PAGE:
Ted has developed amazing one-handed skills, but he still needs his prosthesis for tasks he can’t perform safely or comfortably with one hand. He doesn’t wear a device 16 hours a day, like Bob and many other below-elbow amputees do. Some days he doesn’t wear it at all. But Ted would be devastated without the prosthesis when he needs it. We often judge success with a below-elbow prosthesis by hours of use per day, and it’s not uncommon for below-elbow amputees to wear a device all day, every day. But many above-elbow amputees may only use their prosthesis on certain days, for certain tasks, for just a few hours a day or even less.
Carol: Shoulder-Level Limb
Loss. Carol, 35, is a real estate agent who, because of cancer, needed a shoulder-level amputation. There’s no residual arm at all to build a socket around. Carol’s prosthesis is a combination mechanical and electrical device. Her socket wraps over part of her torso and is harnessed around the ribs on her unaffected side for suspension. Because of this, it’s heavy and bulky. Her prosthetic shoulder is a hinge that can be locked in 35 positions. She uses her chin to hit a switch on the prosthetic shoulder that locks it into the position she wants, and repeats this action when she wants to unlock the shoulder and to lock it again.
Like Ted, Carol also needs a device to bend and extend the elbow, roll the forearm, and open and close the hand. But because she no longer has any biceps or triceps muscles, this is a very complex task. No prosthesis on the market even comes close to being able to move all the joints with the same thought-free, fluid motions of a natural arm and shoulder. Carol, like all shoulder-level amputees, must activate the prosthetic joints one at a time, from closest to the amputation site to the most distant. She moves her residual shoulder forward, back and up to push toggle switches located at various touch points inside the socket to activate a battery and motor to operate the prosthetic joints. She hits a toggle switch in the front of the shoulder socket to bend the elbow and another in back of the socket to extend the elbow. She hits another switch to lock the elbow. Carol then touches the same forward toggle switch to rotate the arm with the hand facing down (pronation) or the back toggle switch to rotate the arm with the palm up (supination). She hits that switch to make the device change modes again, and uses the same forward toggle switch to close the anatomic-appearing hand and the back toggle switch to open it.
Having to go through pre-positioning and locking the shoulder, positioning and locking the elbow, positioning and locking the rotation and finally opening and closing the hand is very time-consuming and complex.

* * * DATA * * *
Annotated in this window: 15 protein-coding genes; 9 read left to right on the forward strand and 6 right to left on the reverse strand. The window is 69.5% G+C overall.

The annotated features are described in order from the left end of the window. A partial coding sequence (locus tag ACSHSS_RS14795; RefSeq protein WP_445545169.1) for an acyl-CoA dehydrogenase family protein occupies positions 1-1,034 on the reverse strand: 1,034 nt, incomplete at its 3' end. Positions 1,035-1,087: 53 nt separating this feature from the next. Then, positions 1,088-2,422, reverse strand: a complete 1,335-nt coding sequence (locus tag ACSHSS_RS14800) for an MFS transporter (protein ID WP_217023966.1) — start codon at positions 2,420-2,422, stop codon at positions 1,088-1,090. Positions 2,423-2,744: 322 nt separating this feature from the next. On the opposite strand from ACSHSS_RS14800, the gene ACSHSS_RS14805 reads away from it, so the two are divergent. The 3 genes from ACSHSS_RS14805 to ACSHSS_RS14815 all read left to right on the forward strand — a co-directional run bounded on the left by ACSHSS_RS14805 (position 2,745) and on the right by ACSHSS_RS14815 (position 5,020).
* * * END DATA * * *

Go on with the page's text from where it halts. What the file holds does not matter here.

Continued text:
Small wonder that most shoulder-level amputees become frustrated and decide to use their prosthesis only when they have to.
Carol, like nearly all shoulder-level amputees, uses a prosthesis only occasionally. She’s concerned about her core body shape and how clothing fits, particularly when she shows homes and properties to prospective buyers. She says her neckline, shoulder and chest wall don’t look symmetrical, and her shirts, jackets and coats don’t quite fit right. Instead of the prosthesis, she often uses a shoulder cap so that her clothes fit better, and her shirt and coat don’t feel as if they’re falling off her amputated side.
Cables, Batteries and Motors, Oh My!
I hope these profiles help to demonstrate how people with unilateral upper-limb loss differ and how their prosthetic needs also vary. I also hope the stories help clarify why one kind of device is not suitable for all, why a person may choose to use different devices throughout the day, and why prosthetics are so incredibly useful, even if they’re not used all the time.
The devices we’ve described have radically different appearances, motion segments and power sources (actuators) to move and control the amount of motion. Some devices are called “passive.” The muscles are moved by something or someone else. Others are “active” — you move the muscles yourself to operate the device. Someday, we’ll have systems connecting directly to a nerve, or even the brain, powered by nerve impulses. Most of our current electrical systems use traditional motors, but in the future, we won’t use motors as we understand them at all. Instead of motors that spin, researchers are developing artificial muscles with interlocking fibers that shorten when they receive an electrical current and lengthen when the current is stopped. And they use fuels such as peroxide, though they still need some electrical systems and microprocessors.
Just as those who developed mechanical cable systems early in the 20th century could only imagine where advancements in technology would take us, our high-tech crystal ball of today is just beginning to give us a glimmer of what the future holds in the way of prosthetic developments. Looking to the more immediate future, our next article will highlight the needs of bilateral upper-limb amputees and discuss how nerve transfers and targeted muscle re-enervation is becoming a first step toward better connecting the brain to prosthetic devices.